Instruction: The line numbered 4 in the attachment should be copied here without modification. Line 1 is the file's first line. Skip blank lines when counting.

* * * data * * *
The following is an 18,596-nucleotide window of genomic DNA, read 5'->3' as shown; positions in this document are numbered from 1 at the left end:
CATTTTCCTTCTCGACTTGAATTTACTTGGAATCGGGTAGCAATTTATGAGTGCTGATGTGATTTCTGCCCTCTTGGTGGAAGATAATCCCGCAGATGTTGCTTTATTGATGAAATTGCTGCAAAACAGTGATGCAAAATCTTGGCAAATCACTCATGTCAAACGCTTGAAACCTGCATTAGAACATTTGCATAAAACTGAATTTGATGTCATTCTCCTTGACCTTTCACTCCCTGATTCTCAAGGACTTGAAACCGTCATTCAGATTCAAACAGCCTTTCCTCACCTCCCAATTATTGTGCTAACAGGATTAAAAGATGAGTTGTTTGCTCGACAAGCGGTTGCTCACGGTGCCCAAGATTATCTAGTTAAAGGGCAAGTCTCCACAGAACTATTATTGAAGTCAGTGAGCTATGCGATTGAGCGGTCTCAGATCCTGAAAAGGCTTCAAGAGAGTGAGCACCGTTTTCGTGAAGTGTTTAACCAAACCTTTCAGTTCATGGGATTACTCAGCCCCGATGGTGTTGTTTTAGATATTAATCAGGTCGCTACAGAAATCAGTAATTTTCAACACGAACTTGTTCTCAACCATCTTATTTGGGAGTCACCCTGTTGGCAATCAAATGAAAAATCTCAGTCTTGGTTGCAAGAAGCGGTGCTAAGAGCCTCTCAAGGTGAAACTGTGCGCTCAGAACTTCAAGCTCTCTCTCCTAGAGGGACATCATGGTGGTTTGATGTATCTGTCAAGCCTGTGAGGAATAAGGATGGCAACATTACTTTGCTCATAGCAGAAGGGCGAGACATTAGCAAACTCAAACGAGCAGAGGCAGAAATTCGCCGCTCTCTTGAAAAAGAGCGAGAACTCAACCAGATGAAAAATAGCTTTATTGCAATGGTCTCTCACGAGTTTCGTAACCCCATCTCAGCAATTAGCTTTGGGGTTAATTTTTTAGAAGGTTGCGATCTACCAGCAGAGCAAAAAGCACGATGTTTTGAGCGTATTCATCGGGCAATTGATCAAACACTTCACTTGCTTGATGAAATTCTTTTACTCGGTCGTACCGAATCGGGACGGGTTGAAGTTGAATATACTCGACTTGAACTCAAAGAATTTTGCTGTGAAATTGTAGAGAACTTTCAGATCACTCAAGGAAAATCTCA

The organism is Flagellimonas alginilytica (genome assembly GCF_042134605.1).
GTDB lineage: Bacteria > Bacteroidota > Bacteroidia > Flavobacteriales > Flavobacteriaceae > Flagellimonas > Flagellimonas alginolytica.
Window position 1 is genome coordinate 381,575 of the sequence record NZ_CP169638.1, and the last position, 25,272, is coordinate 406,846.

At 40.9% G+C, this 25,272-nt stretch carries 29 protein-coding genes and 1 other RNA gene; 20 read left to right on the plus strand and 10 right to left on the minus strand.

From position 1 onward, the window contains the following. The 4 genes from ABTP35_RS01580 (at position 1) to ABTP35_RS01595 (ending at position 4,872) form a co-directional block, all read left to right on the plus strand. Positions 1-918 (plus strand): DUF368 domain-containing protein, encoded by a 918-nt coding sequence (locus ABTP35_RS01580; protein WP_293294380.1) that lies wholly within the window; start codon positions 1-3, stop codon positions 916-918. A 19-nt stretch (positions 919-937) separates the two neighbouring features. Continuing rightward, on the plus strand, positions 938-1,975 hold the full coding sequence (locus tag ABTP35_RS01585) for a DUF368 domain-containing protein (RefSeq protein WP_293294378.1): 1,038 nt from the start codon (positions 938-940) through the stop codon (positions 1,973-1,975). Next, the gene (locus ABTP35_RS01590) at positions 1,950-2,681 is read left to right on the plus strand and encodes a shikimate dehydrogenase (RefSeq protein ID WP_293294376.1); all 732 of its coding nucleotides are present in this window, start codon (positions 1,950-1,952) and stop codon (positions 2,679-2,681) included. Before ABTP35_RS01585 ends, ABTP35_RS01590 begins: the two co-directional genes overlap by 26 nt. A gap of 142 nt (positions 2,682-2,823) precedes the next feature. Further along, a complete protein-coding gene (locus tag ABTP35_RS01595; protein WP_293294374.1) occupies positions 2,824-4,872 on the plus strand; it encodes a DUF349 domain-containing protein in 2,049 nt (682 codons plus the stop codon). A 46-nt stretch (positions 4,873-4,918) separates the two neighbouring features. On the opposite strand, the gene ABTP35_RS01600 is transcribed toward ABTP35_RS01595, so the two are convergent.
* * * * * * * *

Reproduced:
GTDB lineage: Bacteria > Bacteroidota > Bacteroidia > Flavobacteriales > Flavobacteriaceae > Flagellimonas > Flagellimonas alginolytica.